Based on my analysis of current satellite imagery from METEOSAT (AFRICA VIEW), there is some activity over the continent.  A wave is noted near the African west coast, however forecast conditions are not appearing entirely favorable for the development of this one.  Based on global model analysis this afternoon, I believe the wave located much further east may stand a better chance for some development after it enters the Atlantic.  You’ll notice in the water vapor image from the SAL site from CIMSS, the wave in question has some fairly high water vapor content at mid levels, and also in the upper level of the atmosphere.

EUMETSAT IMAGERY

WATER VAPOR IMAGES

MID LEVEL

UPPER LEVEL

In fact, I believe this may be the area that the ECMWF and CMC (the only two models indicating a developing low) are hinting at.  The ECMWF for 2 runs now, indicates the possibility of a low trying to develop in about 8 – 10 days from now.  The CMC is a little quicker and indicates something in about 5 – 6 days.  The UKMET is also onboard with a very weak low.  I’d like to see further runs, and continued consistency before jumping onboard, and would prefer to see more model support.  However, I am not ready to make fun of the CMC as of yet, as surprisingly, it was the ONLY model to initialized and develop Tropical Storm DON.  It is noted by day 5, the AEJ becomes active and shows a fairly strong signature.

ECMWF 500 MB NORMALIZED ANOMALIES
CMC

UKMET

AEJ 120 HOUR FORECAST

Based on the wind shear forecast from the GFS, and should the MJO/200 mb Vertical Velocity Potential anomalies forecast be correct, we could see some slow develop in about 1 week or so.  The GFS indicates upper level winds may be somewhat conducive for slow develop by that time in the period

I wanted to throw these graphics in, regarding the MJO.  You’ve heard me mention different “phases” or “octants” of the MJO.  These graphics should help clarify the octants.  You’ll notice, the favorable areas for enhanced convective activity or development for the Atlantic Basin and Caribbean is octants 8 and 1.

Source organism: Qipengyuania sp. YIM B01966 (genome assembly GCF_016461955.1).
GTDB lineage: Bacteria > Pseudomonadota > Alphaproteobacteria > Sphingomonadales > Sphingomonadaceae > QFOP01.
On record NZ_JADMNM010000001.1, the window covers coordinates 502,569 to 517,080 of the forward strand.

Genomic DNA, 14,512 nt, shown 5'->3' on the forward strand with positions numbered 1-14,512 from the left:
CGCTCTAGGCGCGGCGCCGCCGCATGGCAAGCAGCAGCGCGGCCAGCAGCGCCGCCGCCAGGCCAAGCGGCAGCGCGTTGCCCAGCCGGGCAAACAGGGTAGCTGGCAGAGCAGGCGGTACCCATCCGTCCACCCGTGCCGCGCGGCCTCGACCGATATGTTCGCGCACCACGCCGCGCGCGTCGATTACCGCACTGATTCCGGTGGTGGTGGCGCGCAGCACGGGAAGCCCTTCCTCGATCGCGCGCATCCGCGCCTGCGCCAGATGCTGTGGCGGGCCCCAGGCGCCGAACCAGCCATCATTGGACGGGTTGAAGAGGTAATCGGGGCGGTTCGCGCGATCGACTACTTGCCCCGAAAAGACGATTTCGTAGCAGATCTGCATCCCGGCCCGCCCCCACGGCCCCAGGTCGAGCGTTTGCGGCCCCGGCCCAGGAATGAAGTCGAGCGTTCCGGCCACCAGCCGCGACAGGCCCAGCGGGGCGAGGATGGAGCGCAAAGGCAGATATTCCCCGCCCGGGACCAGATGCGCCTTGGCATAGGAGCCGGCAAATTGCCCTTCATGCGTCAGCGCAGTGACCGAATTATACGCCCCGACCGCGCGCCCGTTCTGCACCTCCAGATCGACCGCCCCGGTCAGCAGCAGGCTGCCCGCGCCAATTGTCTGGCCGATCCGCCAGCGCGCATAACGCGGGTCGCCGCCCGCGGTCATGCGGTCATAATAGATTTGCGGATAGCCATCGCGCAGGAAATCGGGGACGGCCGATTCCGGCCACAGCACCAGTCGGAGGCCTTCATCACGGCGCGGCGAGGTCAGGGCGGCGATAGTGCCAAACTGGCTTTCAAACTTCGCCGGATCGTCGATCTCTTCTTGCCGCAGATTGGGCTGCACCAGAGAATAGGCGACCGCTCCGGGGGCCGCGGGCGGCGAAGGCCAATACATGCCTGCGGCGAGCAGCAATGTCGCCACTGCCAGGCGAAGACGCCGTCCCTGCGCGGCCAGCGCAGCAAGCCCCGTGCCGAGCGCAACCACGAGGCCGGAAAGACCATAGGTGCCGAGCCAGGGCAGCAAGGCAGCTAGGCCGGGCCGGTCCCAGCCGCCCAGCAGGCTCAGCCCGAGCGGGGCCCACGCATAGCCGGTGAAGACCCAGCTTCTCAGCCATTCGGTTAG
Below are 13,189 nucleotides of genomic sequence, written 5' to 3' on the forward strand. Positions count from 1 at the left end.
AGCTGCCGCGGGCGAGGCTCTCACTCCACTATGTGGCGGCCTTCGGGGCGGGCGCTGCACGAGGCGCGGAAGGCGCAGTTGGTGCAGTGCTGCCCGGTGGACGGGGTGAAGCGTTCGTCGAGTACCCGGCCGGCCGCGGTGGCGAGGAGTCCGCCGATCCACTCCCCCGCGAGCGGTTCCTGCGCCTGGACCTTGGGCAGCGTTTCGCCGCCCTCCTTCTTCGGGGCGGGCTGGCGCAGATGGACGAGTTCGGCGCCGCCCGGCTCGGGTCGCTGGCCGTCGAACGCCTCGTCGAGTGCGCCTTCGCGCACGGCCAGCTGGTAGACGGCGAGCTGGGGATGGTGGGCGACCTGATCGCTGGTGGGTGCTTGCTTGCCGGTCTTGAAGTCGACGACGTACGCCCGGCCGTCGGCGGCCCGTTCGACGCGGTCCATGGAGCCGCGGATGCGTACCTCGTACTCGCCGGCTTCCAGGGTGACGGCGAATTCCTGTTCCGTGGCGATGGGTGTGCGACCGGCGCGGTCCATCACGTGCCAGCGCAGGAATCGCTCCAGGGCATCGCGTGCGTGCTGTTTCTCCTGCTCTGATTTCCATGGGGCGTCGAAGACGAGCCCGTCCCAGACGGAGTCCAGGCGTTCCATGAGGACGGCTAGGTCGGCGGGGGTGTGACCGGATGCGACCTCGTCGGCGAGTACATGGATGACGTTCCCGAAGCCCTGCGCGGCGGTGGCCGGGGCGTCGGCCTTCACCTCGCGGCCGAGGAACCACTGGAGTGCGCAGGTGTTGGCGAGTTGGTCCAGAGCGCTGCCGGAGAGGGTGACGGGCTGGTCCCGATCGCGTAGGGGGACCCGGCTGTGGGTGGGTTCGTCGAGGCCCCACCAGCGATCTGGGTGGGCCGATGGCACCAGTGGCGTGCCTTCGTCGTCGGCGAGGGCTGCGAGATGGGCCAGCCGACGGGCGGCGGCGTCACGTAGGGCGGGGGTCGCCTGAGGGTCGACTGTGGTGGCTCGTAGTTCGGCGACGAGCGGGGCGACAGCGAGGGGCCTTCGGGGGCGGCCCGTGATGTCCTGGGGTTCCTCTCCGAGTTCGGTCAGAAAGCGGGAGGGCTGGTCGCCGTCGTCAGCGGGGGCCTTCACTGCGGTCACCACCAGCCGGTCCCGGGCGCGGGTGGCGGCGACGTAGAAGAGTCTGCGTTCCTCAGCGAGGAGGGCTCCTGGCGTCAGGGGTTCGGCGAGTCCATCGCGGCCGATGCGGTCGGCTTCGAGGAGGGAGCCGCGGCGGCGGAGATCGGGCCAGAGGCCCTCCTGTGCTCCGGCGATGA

MJO ASSOCIATED GRAPHICS (EXAMPLES)

I will be monitoring this situation throughout this week until Wed., and then next week again beginning on Sunday.

Elsewhere…I am not expecting tropical storm development during the next 5-7days.

Have a blessed day!
T. F. “STORM” WALSH III
GMCS, USCG (ret)
METEOROLOGIST / HURRICANE SPECIALIST /SEVERE WEATHER SPECIALIST
MEMBER WEST CENTRAL FLORIDA AMS
CoCoRAHS OBSERVER

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About palmharborforecastcenter

I am a Tropical Forecast meteorologist, providing hurricane forecasts during the Atlantic Hurricane Season. I retired from the U.S. Coast Guard in July of 2001. Meteorology became my passion in high school, and I have continued my educational background in meteorology since 1996, when I undertook the study of Tropical Meteorology. While working toward my degree, I had to unexpectedly withdraw from college due to my oldest sons medical reasons. I do however, meet the educational criteria of the AMS to be recognized as a meteorologist. Studies include, but are not limited to the Navy Aerographers Mate course, Naval METOC meteorology course, Meteorology 2010 Sophomore level course while attending St. Petersburg College, Clearwater, FL., Basic Forecasting course for operational meteorologists from Rapid WX, meteorology institute, a four month meteorological internship, and extensive research on numerous meteorological topics such as the MJO, NAO, satellite imagery interpretation, etc. I have been forecasting Tropical Weather (Tropical Storms and Hurricanes) since 1996, with my main client being three different Coast Guard Commands.